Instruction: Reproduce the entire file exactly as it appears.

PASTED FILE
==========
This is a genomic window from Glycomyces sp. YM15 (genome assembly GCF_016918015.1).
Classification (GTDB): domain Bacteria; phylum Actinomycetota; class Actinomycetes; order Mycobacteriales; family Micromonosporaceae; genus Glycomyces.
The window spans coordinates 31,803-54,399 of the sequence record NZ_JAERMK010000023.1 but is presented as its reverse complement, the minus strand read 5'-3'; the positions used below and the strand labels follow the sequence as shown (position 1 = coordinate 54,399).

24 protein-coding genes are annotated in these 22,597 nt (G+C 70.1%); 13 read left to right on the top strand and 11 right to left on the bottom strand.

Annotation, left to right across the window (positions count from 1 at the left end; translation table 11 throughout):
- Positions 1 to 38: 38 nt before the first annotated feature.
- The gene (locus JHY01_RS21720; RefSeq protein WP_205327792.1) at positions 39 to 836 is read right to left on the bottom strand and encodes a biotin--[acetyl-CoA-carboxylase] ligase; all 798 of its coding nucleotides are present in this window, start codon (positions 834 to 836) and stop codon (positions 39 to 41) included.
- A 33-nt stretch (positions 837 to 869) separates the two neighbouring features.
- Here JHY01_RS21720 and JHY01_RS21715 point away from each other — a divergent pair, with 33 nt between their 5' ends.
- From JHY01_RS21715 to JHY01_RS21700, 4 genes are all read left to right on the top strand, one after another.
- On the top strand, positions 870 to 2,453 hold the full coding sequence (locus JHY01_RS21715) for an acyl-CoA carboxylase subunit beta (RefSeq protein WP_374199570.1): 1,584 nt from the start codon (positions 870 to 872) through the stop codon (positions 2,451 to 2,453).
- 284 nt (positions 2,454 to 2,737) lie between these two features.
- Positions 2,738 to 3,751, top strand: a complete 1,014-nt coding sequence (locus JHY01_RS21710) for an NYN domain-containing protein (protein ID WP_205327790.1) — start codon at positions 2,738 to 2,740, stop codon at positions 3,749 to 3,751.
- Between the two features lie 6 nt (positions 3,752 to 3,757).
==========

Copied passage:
This is a genomic window from Glycomyces sp. YM15 (genome assembly GCF_016918015.1).
Classification (GTDB): domain Bacteria; phylum Actinomycetota; class Actinomycetes; order Mycobacteriales; family Micromonosporaceae; genus Glycomyces.
The window spans coordinates 31,803-54,399 of the sequence record NZ_JAERMK010000023.1 but is presented as its reverse complement, the minus strand read 5'-3'; the positions used below and the strand labels follow the sequence as shown (position 1 = coordinate 54,399).

24 protein-coding genes are annotated in these 22,597 nt (G+C 70.1%); 13 read left to right on the top strand and 11 right to left on the bottom strand.

Annotation, left to right across the window (positions count from 1 at the left end; translation table 11 throughout):
- Positions 1 to 38: 38 nt before the first annotated feature.
- The gene (locus JHY01_RS21720; RefSeq protein WP_205327792.1) at positions 39 to 836 is read right to left on the bottom strand and encodes a biotin--[acetyl-CoA-carboxylase] ligase; all 798 of its coding nucleotides are present in this window, start codon (positions 834 to 836) and stop codon (positions 39 to 41) included.
- A 33-nt stretch (positions 837 to 869) separates the two neighbouring features.
- Here JHY01_RS21720 and JHY01_RS21715 point away from each other — a divergent pair, with 33 nt between their 5' ends.
- From JHY01_RS21715 to JHY01_RS21700, 4 genes are all read left to right on the top strand, one after another.
- On the top strand, positions 870 to 2,453 hold the full coding sequence (locus JHY01_RS21715) for an acyl-CoA carboxylase subunit beta (RefSeq protein WP_374199570.1): 1,584 nt from the start codon (positions 870 to 872) through the stop codon (positions 2,451 to 2,453).
- 284 nt (positions 2,454 to 2,737) lie between these two features.
- Positions 2,738 to 3,751, top strand: a complete 1,014-nt coding sequence (locus JHY01_RS21710) for an NYN domain-containing protein (protein ID WP_205327790.1) — start codon at positions 2,738 to 2,740, stop codon at positions 3,749 to 3,751.
- Between the two features lie 6 nt (positions 3,752 to 3,757).